Leading automakers gathered in Beijing yesterday for China’s biggest car show, expressing confidence in the world’s largest car market despite the uncertainty created by lackluster growth and environmental restrictions.
More than 1,100 vehicles are being displayed at the Beijing International Automotive Exhibition in the capital’s suburbs, which opens to the public today.
General Motors Co, Toyota Motor Corp, Volkswagen Group and Hyundai Motor Co are among the global manufacturers on the list of attendees, along with SAIC Motor Corp (上海汽車) and Dongfeng Motor Corp (東風), China’s No. 1 and No. 2 domestic automakers respectively.
At Ford Motor Co’s display, president and CEO Alan Mulally rode onto the stage in a bright red Ford Mustang model that is the latest incarnation of the iconic brand, which is celebrating its 50th year.
“How cool is that,” he said after getting out, his red tie matching the vehicle’s paint job.
The expo comes as a growing number of Chinese cities are restricting the number of cars on the road in a bid to battle pollution and congestion — moves analysts warn could cut into purchases.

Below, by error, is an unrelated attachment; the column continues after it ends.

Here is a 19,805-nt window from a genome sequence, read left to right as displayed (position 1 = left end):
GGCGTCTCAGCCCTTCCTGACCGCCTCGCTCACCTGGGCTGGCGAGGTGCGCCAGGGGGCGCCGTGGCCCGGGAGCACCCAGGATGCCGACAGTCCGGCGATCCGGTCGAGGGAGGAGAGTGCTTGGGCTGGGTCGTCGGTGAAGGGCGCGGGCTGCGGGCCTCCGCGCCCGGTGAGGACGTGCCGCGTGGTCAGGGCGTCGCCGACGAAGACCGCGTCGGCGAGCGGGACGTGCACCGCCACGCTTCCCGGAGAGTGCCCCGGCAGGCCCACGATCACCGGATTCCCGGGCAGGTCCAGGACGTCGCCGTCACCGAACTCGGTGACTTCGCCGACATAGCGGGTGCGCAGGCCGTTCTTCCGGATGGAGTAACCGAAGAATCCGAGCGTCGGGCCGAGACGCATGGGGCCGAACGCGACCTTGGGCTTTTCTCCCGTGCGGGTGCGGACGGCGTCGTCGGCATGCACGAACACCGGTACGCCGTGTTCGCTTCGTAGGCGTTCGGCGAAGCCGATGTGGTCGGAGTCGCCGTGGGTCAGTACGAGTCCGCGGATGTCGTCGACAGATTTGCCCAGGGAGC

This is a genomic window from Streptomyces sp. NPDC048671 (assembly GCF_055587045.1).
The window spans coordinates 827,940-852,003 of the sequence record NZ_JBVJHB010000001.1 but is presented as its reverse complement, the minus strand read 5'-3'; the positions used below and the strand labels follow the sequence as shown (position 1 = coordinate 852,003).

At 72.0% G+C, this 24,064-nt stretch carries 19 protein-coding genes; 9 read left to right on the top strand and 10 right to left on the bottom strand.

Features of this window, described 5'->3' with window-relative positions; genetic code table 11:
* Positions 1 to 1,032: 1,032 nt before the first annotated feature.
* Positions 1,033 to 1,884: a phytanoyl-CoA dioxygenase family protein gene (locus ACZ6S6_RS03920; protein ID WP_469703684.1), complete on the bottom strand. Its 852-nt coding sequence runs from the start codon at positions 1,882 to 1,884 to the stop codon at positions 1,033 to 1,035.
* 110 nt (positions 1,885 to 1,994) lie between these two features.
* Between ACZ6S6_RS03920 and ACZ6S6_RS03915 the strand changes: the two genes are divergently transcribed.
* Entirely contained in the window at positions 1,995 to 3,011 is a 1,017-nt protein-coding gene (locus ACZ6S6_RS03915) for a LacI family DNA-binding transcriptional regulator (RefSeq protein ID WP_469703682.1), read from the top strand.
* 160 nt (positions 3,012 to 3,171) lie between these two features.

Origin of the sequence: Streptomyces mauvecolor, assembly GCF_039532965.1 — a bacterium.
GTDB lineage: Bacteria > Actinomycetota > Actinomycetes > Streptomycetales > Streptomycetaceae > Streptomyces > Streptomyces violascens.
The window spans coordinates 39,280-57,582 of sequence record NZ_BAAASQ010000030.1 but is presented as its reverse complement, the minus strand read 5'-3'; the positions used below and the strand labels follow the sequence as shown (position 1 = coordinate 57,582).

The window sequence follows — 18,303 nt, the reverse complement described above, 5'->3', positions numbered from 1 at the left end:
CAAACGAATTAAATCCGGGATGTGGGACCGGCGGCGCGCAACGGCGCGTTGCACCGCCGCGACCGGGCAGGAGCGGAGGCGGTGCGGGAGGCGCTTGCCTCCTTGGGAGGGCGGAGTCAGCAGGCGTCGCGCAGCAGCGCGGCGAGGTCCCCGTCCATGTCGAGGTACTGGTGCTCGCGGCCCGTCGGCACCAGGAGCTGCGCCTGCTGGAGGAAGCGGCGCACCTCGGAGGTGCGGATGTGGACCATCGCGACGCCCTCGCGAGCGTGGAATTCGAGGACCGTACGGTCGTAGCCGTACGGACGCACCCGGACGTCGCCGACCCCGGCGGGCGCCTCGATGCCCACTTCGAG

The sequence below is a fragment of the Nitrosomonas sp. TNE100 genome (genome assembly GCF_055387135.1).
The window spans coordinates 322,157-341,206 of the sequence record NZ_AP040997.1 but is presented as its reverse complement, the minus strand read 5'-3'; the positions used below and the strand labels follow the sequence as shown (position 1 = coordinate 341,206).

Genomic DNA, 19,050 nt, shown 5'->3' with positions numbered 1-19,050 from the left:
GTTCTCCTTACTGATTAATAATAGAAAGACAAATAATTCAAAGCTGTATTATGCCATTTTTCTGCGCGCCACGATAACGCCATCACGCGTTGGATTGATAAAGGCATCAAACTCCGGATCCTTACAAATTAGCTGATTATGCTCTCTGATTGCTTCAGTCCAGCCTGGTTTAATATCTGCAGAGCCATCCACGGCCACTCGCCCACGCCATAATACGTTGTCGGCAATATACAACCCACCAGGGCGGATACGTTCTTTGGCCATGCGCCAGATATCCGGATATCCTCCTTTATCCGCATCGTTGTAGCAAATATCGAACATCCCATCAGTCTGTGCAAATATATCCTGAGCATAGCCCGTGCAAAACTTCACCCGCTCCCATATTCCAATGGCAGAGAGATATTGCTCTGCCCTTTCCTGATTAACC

The eastern city of Hangzhou, a popular tourist destination, last month became the sixth major Chinese city to restrict the number of cars on its roads, with some estimates placing the limit at 80,000 license plates a year.
China’s car sales surged 13.9 percent to 21.98 million vehicles last year, but that growth hit a speed bump last month, slowing to a 6.6 percent year-on-year rise after reaching a record 17.8 percent high in January.
The world’s No. 2 economy has also turned in its weakest performance in 18 months, growing 7.4 percent in the first quarter of the year. Beijing has indicated a willingness to accept weaker growth as it tries to move the economy away from investment and toward domestic consumption.
Despite the concerns raised by these developments, industry players and analysts say the Chinese market’s importance to global manufacturers cannot be overstated.
“I think the market for cars is going to continue to be fantastic,” Mulally told reporters, adding that the promise of increased domestic spending outweighed concerns about congestion.
China’s overall plan “to move to a consumer-based economy” was a key factor “that reduces risk,” he said.
Ford has opened three plants in China since 2012, with four more under construction, Mulally said, adding that the move “is part of our biggest global manufacturing expansion in 50 years.”
Karsten Engel, president and chief executive of BMW AG’s operations in China, said that the German automaker was planning to introduce 10 new models to the Asian giant this year, as well as carrying out more manufacturing and research and development in the country.
“All these efforts are based on our confidence in the long-term development of our success here,” he said.